BBC Lab UK’s Big Money Test explores the relationship between personality and money behaviour in a bid to find out if financial decisions are governed by emotion.
According to psychologist Adrian Furnham, creator of the Big Money Test, the following emotions are the ones most frequently associated with money (in ranked order): anxiety, depression, anger, helplessness, happiness, excitement, envy, resentment.
Brian Capon, an assistant manager at Midland bank branches back in the 1970s, has said that in the UK our emotions do tend to affect the way we think about money.
“Someone who has just found the car or house of their dreams can be so focused on borrowing the cash to buy it that they might not be too bothered about the interest rate they pay, or how accurate the information is.” He said.
According to Capon, who now works for the British Bankers’ Association, many individuals get so caught up in actually borrowing the money that they don’t give enough consideration to whether they can afford to make the repayments.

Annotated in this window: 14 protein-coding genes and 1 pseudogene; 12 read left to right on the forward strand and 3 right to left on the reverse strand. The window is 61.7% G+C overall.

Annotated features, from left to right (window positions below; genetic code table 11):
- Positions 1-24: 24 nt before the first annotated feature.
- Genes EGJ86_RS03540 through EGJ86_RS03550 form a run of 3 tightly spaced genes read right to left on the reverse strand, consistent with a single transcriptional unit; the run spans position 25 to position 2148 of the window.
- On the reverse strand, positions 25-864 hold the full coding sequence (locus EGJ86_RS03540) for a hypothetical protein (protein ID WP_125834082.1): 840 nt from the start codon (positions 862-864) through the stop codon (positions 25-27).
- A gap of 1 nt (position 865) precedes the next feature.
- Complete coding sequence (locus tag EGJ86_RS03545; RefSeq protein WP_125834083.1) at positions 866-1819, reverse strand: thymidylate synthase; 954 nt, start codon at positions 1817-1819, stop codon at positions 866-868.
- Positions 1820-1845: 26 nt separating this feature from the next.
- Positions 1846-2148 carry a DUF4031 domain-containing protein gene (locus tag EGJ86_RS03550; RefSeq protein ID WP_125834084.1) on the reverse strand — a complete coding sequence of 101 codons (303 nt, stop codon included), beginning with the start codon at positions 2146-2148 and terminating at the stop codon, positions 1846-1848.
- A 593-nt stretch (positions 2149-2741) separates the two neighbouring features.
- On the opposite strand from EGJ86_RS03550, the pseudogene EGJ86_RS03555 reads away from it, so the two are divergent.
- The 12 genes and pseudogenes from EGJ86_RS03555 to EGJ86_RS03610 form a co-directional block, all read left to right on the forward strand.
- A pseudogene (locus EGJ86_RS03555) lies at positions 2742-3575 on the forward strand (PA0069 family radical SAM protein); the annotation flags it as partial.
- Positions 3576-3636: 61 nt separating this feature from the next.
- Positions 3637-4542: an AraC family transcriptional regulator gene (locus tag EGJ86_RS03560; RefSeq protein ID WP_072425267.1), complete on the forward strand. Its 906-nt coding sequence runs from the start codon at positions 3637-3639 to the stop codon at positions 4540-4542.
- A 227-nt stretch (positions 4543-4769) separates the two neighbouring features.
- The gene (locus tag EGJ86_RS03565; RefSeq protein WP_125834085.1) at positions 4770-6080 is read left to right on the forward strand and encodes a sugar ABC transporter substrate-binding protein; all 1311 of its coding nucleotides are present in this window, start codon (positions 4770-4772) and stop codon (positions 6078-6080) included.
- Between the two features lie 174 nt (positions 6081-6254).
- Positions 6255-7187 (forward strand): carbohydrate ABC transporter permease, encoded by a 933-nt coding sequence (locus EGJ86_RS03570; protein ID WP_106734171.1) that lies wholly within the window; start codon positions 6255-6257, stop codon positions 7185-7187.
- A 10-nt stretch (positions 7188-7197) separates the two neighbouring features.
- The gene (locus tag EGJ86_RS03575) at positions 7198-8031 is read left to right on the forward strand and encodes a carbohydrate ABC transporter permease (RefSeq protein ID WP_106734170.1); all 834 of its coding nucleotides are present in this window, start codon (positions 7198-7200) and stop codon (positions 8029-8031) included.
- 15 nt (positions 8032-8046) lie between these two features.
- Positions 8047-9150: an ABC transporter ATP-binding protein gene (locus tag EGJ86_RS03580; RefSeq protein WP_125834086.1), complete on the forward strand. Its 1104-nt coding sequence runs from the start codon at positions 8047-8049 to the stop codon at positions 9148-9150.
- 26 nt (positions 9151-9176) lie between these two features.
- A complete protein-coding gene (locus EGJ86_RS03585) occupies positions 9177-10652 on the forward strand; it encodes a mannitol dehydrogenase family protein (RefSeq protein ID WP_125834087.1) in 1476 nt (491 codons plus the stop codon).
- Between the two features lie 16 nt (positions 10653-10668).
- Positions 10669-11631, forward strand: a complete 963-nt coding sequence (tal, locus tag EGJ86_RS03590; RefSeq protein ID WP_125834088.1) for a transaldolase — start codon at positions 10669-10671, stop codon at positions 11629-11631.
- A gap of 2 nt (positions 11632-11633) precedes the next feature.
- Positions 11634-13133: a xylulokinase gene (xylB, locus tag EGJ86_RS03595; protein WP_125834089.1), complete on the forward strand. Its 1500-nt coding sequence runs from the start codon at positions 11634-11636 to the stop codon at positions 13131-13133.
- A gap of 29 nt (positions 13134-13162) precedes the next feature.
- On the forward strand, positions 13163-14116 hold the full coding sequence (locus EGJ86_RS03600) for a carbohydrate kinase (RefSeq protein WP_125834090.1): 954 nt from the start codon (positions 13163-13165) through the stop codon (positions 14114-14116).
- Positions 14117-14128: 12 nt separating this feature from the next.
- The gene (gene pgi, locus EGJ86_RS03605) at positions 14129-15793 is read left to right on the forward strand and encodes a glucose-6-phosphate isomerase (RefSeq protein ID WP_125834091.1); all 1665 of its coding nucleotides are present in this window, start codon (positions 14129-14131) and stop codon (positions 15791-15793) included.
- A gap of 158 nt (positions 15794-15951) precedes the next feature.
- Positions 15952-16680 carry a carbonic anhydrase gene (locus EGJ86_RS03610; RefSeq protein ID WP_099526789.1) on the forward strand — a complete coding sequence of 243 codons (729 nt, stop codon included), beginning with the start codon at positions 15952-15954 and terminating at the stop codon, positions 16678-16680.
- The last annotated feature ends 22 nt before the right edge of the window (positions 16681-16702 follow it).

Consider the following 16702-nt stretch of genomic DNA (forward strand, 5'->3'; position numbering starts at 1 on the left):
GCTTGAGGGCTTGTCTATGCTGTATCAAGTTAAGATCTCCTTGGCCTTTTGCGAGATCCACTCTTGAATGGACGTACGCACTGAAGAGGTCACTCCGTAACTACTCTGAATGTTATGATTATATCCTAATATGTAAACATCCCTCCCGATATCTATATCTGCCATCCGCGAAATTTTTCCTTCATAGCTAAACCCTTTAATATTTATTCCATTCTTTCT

Personal debt levels started to balloon in the 1980s when rules were relaxed making lending and borrowing much easier than before. However, despite the debt mountain rising and now sitting at an enormous £1.46tn, the majority still remain uneducated in the ways of best managing their money.
Today, schools have begun to teach pupils how to read bank statements and decipher certain financial jargon. Editor of Which? consumer magazine, James Daley, has said that those who were schooled before these changes in the curriculum were introduced rarely seek advice, unless they reach crisis point.
He has suggested that the government introduce shock tactic campaigns which educate people to the dangers of debt.
“I’m surprised we don’t have public safety films about over-spending and debt like the ones for smoking. That would break through to the older generations.” He said.
For further information about the Big Money Test and it’s mission, and to take the test yourself visit the site here.
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